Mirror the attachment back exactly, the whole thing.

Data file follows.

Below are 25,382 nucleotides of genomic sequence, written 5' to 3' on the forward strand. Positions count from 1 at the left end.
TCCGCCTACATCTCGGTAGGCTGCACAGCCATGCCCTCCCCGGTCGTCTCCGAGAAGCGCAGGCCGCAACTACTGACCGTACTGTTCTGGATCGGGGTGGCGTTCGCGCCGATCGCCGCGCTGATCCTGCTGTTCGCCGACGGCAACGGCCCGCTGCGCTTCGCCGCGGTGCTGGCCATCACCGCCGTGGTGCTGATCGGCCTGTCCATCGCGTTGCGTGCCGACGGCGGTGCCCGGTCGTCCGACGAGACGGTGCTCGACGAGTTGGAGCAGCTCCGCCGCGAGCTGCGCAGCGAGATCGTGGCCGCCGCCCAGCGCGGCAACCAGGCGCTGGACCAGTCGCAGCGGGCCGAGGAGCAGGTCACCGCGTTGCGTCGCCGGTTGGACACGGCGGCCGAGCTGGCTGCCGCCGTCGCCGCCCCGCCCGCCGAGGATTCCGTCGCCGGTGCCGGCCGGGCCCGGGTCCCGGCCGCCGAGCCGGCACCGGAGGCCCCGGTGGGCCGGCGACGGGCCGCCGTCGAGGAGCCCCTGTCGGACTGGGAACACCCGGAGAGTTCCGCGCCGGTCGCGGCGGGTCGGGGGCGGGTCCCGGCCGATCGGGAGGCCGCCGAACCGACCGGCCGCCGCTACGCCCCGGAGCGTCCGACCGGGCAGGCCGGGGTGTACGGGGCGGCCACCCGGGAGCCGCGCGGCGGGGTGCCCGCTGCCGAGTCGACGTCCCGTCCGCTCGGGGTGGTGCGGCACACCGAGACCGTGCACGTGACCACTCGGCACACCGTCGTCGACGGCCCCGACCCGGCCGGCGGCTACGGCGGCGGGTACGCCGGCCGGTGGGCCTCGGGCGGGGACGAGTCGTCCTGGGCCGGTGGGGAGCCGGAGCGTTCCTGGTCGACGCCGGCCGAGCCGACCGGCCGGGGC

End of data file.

Below are 25,382 nucleotides of genomic sequence, written 5' to 3' on the forward strand. Positions count from 1 at the left end.
TCCGCCTACATCTCGGTAGGCTGCACAGCCATGCCCTCCCCGGTCGTCTCCGAGAAGCGCAGGCCGCAACTACTGACCGTACTGTTCTGGATCGGGGTGGCGTTCGCGCCGATCGCCGCGCTGATCCTGCTGTTCGCCGACGGCAACGGCCCGCTGCGCTTCGCCGCGGTGCTGGCCATCACCGCCGTGGTGCTGATCGGCCTGTCCATCGCGTTGCGTGCCGACGGCGGTGCCCGGTCGTCCGACGAGACGGTGCTCGACGAGTTGGAGCAGCTCCGCCGCGAGCTGCGCAGCGAGATCGTGGCCGCCGCCCAGCGCGGCAACCAGGCGCTGGACCAGTCGCAGCGGGCCGAGGAGCAGGTCACCGCGTTGCGTCGCCGGTTGGACACGGCGGCCGAGCTGGCTGCCGCCGTCGCCGCCCCGCCCGCCGAGGATTCCGTCGCCGGTGCCGGCCGGGCCCGGGTCCCGGCCGCCGAGCCGGCACCGGAGGCCCCGGTGGGCCGGCGACGGGCCGCCGTCGAGGAGCCCCTGTCGGACTGGGAACACCCGGAGAGTTCCGCGCCGGTCGCGGCGGGTCGGGGGCGGGTCCCGGCCGATCGGGAGGCCGCCGAACCGACCGGCCGCCGCTACGCCCCGGAGCGTCCGACCGGGCAGGCCGGGGTGTACGGGGCGGCCACCCGGGAGCCGCGCGGCGGGGTGCCCGCTGCCGAGTCGACGTCCCGTCCGCTCGGGGTGGTGCGGCACACCGAGACCGTGCACGTGACCACTCGGCACACCGTCGTCGACGGCCCCGACCCGGCCGGCGGCTACGGCGGCGGGTACGCCGGCCGGTGGGCCTCGGGCGGGGACGAGTCGTCCTGGGCCGGTGGGGAGCCGGAGCGTTCCTGGTCGACGCCGGCCGAGCCGACCGGCCGGGGC